On Sat, Jan 24, 2004 at 12:20:20AM -0600, firstname.lastname@example.org wrote:
> email@example.com writes:
> > to Do The Right Thing. So I think this is worth having. (I'm not
> > sure I agree with the DoS claim in STATUS, because the DoS attack is
> > still there -- all the attacker has to do is not shut down the socket.
> > But it's still a stupid bug with ugly server-side consequences.)
> Looking at issue #1709, it seems that in some environments, there
> really is a DoS attack unique to r8463. In Greg Stein's words from
> the issue: "Without the network I/O present to throttle the CPU, it
> takes all it can."
I hope this IRC transcript helps people in understanding the issue from
a security standpoint.
11:17 < ghudson> sussman: Did you read jackr's last comment in issue
11:18 < ghudson> dionisos: The definition varies. But I don't think
fixing #1709 makes it particularly harder to DOS an
11:18 < dionisos> hmm. ok. I have to think about that one...
11:19 <@sussman> hm
11:19 < ghudson> Hm, I suppose the network does act as a throttle on
httpd's CPU usage when the checkout is progressing
11:19 <@sussman> yah
11:19 < jackr> ghudson: my last comment was "my case ain't like the
others," but then everybody else says "me, too," so I
think my last is essentially void....
11:19 <@sussman> people were complaining that their httpd jumped to
11:20 < ghudson> jackr: No, your last comment isn't void. The point
is, httpd will eventually finish the checkout and
return to normal. It's doing more work than it has
to, but no more work (in total) than it would be doing
if the checkout had proceeded.
11:20 <@sussman> so it's not a DoS in the sense of "bringing down a
11:21 <@sussman> it's just an easy way to make a server's cpu load spike
11:21 <@sussman> for a few minutes.
11:21 < ghudson> I guess it's sort of a DOS situation if the unthrottled
httpd is competing too hard against the other work the
server is doing. Later comments in the thread seem to
indicate that the server isn't hurt all that badly.
11:21 < ghudson> My point is, if I want to make the server do that much
work, I can just do a checkout.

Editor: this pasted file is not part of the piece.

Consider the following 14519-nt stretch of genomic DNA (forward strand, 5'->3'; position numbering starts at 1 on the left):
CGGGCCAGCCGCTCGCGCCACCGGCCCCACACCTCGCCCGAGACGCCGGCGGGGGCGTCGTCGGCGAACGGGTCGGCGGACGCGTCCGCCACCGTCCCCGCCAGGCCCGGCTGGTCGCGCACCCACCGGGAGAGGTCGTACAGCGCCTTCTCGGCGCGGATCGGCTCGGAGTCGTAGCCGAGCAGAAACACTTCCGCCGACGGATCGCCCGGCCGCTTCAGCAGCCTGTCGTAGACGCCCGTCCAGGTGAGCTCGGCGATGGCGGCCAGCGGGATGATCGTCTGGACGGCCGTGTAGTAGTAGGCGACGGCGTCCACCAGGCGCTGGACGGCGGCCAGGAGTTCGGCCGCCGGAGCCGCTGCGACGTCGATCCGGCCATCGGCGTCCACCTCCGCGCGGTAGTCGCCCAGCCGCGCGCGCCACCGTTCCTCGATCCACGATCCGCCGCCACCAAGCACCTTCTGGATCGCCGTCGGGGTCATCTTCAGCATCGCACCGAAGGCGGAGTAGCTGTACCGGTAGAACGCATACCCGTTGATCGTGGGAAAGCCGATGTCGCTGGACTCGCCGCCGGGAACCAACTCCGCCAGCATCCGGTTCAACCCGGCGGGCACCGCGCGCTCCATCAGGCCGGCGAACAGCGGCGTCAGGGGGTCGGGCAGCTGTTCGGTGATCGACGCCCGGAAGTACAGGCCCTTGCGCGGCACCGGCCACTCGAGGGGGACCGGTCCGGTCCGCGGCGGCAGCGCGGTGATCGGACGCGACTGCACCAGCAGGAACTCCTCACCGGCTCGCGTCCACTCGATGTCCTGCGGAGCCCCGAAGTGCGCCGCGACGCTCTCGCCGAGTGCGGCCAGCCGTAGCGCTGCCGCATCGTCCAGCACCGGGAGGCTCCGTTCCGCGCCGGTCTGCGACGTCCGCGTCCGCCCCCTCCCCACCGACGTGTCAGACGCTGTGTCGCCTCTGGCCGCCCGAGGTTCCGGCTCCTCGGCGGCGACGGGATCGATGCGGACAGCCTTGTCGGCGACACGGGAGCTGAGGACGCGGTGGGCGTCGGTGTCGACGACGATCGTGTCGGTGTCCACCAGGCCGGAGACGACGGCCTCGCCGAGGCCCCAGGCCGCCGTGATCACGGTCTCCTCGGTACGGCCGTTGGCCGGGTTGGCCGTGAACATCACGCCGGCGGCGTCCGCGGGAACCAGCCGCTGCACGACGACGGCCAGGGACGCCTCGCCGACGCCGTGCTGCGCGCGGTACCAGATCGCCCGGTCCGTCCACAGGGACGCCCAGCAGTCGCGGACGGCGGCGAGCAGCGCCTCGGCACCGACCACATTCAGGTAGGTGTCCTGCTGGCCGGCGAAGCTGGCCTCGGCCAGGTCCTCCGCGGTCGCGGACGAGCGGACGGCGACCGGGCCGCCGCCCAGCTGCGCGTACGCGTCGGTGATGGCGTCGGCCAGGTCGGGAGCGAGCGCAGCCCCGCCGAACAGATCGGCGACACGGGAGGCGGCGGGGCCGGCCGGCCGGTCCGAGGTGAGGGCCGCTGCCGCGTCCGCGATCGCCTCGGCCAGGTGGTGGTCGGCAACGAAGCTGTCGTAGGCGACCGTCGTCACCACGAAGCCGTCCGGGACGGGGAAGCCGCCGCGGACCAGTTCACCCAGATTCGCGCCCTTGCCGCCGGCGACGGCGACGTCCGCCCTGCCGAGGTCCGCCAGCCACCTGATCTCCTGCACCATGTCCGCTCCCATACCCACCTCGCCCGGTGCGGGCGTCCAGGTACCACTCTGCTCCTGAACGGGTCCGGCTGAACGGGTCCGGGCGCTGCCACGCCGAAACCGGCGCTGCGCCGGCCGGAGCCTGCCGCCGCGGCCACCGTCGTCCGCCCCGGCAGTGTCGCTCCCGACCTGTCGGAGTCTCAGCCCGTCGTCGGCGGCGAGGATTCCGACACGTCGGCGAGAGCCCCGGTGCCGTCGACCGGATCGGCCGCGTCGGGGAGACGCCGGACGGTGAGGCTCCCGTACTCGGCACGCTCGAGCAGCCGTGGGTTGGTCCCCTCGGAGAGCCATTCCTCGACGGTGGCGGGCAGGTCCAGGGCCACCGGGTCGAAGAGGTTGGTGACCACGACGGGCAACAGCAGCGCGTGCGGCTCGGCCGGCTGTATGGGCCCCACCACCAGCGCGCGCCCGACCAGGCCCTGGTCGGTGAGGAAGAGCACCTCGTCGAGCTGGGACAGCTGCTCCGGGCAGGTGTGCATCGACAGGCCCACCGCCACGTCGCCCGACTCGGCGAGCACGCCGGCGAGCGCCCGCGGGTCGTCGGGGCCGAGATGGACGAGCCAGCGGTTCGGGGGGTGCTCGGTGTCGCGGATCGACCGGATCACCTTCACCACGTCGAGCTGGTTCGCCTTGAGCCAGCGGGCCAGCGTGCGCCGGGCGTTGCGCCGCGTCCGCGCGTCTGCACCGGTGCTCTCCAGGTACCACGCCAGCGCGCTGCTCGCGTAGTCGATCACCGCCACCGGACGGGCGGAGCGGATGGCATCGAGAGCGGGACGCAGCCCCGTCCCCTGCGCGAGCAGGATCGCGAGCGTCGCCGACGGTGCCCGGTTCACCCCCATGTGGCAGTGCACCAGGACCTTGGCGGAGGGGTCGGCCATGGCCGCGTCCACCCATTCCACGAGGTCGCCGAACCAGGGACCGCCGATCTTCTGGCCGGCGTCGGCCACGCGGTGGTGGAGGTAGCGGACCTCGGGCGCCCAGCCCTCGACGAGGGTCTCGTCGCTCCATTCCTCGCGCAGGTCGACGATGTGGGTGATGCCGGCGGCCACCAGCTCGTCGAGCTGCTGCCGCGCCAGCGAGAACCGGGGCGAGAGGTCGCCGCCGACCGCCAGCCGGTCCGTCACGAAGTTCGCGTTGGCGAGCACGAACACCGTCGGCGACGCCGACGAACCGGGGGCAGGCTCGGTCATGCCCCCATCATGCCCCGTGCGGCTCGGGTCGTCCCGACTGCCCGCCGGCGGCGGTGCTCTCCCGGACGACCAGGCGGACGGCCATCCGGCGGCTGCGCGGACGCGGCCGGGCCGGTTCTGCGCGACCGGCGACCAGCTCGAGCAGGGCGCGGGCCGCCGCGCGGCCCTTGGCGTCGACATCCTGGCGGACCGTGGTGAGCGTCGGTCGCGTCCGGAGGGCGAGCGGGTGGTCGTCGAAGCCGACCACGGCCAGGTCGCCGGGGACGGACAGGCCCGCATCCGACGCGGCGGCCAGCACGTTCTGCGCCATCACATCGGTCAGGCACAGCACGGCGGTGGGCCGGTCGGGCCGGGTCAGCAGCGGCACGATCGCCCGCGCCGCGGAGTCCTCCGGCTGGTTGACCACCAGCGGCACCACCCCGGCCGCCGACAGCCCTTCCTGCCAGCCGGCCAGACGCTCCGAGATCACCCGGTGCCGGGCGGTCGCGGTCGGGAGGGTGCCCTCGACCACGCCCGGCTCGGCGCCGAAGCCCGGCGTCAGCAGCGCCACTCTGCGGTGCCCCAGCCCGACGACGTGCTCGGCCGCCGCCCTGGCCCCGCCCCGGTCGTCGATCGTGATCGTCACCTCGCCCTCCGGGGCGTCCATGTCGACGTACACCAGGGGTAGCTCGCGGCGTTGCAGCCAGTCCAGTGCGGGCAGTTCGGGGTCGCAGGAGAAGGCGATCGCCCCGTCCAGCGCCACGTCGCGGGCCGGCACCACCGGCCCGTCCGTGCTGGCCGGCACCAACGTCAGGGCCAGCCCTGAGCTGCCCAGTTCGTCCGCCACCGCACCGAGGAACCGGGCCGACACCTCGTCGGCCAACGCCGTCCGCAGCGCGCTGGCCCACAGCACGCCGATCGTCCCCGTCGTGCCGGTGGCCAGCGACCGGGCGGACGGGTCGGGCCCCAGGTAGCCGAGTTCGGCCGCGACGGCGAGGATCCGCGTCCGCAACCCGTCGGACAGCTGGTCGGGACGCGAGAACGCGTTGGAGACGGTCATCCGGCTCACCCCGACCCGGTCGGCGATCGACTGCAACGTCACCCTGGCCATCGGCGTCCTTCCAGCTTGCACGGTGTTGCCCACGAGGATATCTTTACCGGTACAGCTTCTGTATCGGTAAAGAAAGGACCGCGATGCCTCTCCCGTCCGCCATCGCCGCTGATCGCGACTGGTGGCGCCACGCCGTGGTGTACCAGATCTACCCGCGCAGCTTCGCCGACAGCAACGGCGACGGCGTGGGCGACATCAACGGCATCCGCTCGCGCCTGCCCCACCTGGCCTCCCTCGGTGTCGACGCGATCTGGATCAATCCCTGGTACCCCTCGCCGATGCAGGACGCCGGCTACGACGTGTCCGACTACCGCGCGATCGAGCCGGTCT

11:22 < jackr> It could be used to reduce the "D" needed for a "D"DOS
11:22 < holsta> DDoS != DoS
11:23 * sussman files an issue: 'svn checkout' == potential DoS!
11:25 < jackr> the server doing this dance is using more CPU (but less
of other resources) than the one doing a healthy checkout
11:25 < ghudson> Let's say I want to DOS svn.collab.net. With the
current bug, I can start ten checkouts and close the
sockets, and that will cause a high load on the CPU.
Without the bug, I can start ten checkouts and throw
the resulting data away, which will cause a lower load
on the CPU but also a big load on the network. I
suppose if I don't have a big pipe, my ability to
figure out which ACKs I need to send to keep the data
flowing is limited.
11:26 < jackr> But still, the order of the problem to DoS with or
without this defect is pretty much the same.
11:27 < holsta> Even from a 'application responsiveness' this should be
fixed; never mind the CPU usage.
11:28 < holsta> People are going to be pretty annoyed if they have to
wait for minutes simply because they abort a checkout.
11:28 < jackr> holsta: +1. Just meant "it's not really a security
11:29 < holsta> security thong. Now there's a thought.
11:29 < jackr> Ouch!
11:30 <@sussman> wait for minutes?
11:30 <@sussman> there's no waiting.
11:30 <@sussman> the client disconnects and quits.
11:30 <@sussman> then httpd keeps spewing data at the dead socket,
spiking up the cpu load.
11:31 < holsta> Hm, I got that impression from Heap's session transcript
in the bug.
11:31 < jackr> yeah, we shouldn't muddle this with that other problem:
^C doesn't work.
11:32 < jackr> Still, if I so something like "svn co -m'bogus comment'
http://repo/with/lots/of/stuff", then kill it, fix the
comment, kill it, fix the comment again, kill it, ...
Pretty soon, I'm turkey-DoSsing the site.....
11:32 * jackr has been there
11:32 < jackr> s/so something/do something/
11:32 <@sussman> I just wanna know if anyone is going to veto the
change, before I bother to review it.
11:34 < dsp> VETO
11:34 < dionisos> no veto; I think it's a good thing. (no +1 either; I'm
too bus y with other stuff atm)
11:36 < ghudson> I'm not going to veto it.
11:38 * sussman reviews
11:42 * dionisos wonders if sussman reads philips mail while reviewing...
11:43 < breser> The issue with this as DoS issue is not that it's unique
in the amount of work it creates for the server, but that
it allows a client to request the server to do work
without the overhead of receiving it.
11:43 < breser> It creates a situation where with very little resources
you can hurt the server.
11:43 < breser> Whereas a large checkout while actually listening would
requiring receiving a large amount of data.
11:44 < breser> This makes an attackers potential effect greater than he
would ordinarily be able to have.
11:44 < djh> sussman: The client does wait for a long time after Ctrl-C
11:44 < breser> Now granted a DDoS attack negates the value in that.
11:45 < breser> The DDoS attacker doesn't care about the resources he is
using generally and has a lot more resources in
aggregate than the server is likely to have.
11:46 < breser> So it's not a DoS issue in and of itself. It just makes
it easier to carry out a DoS attack.
Ben Reser <firstname.lastname@example.org>
"Conscience is the inner voice which warns us somebody may be looking."
- H.L. Mencken
To unsubscribe, e-mail: email@example.com
For additional commands, e-mail: firstname.lastname@example.org
Received on Sat Jan 24 09:39:29 2004